Issue #67a -------
September 6, 2003
In a crisis, the man worth his salt
is the man who meets the needs of the
situation in whatever way is necessary.
--- Theodore Roosevelt (1858-1919)
It's no deep, dark secret that baptism is a biblical doctrine and practice that has generated tremendous debate over the centuries. With the possible exception of the Lord's Supper, history has witnessed more dissension among disciples over this practice than virtually any other teaching of Scripture. Is baptism administered via dipping, pouring, sprinkling, or full bodily immersion? Is the medium "still" water (a baptistery) or "living" water (a flowing stream)? Is it baptism in water that is prescribed in the NT writings, or is it the baptism of the Holy Spirit? How much must one understand regarding the spiritual significance of baptism before it is considered valid? May infants be baptized? What specific verbal formula should be uttered by the administrator of baptism? Is baptism an essential element in God's plan of salvation, or is it optional? And what about the doctrine, as practiced by some, of baptism for the dead? These are just a few of the questions that have led to bitter disputes among the people of God.
These are all important, even vital, questions. They are certainly worthy of further study and examination. However, I would like to challenge each of you to do some serious reflection on a scenario that many of us face fairly frequently in our ministries. I would like to hear your thoughts on how one should approach a very real, and extremely critical, life-and-death situation. It involves one who turns to the Lord during the last moments of his or her physical life. A "death bed conversion," if you will. I have been faced with this situation before, and I know of many other ministers who have been also. In some of these cases, full bodily immersion in water is simply no longer an option for the individual. What do you do?!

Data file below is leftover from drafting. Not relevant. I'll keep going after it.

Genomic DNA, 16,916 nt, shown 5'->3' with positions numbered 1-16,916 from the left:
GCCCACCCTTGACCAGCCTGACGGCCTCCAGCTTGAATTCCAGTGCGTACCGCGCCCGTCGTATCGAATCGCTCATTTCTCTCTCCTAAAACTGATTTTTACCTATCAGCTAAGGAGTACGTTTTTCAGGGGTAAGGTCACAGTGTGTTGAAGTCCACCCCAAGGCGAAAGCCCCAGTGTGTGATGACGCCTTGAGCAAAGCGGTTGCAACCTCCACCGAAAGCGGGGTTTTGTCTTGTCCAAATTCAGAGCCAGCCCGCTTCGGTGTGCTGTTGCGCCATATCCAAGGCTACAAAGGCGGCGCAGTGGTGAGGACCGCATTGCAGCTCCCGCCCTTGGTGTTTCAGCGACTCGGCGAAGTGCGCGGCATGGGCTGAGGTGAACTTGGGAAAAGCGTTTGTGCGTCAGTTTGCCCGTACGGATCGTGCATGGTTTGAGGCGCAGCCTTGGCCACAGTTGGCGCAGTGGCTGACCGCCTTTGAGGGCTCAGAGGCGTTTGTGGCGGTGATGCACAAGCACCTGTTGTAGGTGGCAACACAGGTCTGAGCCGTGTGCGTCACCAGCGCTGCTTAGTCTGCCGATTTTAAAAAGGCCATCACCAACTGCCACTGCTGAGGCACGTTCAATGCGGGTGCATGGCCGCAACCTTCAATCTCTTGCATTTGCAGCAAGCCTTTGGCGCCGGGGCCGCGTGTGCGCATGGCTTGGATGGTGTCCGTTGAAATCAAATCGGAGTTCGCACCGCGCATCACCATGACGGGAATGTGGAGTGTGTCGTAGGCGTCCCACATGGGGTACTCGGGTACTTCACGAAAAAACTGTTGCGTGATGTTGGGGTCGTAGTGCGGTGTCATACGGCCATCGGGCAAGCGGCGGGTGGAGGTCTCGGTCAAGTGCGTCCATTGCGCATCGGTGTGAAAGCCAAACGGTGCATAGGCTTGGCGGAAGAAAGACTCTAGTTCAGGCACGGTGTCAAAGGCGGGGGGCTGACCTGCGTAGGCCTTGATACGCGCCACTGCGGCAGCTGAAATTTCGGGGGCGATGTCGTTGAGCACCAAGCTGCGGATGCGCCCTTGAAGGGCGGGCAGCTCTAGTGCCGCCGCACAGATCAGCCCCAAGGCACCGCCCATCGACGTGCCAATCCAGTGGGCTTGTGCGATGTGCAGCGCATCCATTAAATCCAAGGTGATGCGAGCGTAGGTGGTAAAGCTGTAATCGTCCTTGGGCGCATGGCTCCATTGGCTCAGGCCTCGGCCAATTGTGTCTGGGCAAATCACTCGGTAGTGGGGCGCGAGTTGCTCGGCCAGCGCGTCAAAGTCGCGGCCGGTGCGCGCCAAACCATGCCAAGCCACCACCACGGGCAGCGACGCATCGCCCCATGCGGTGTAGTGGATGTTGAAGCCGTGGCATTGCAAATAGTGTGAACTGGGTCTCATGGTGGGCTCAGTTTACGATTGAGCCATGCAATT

I have heard some preachers declare, "Well, it's just too bad for them! They had their chance when they were healthy! They waited too long! They will now go straight to hell when they die because they are not physically capable of being immersed in water." But, what if they genuinely believe? What if they have confessed their faith in Christ Jesus and genuinely repented of their sins? What if they long to be immersed? "Too bad!! They had their chance and blew it!!"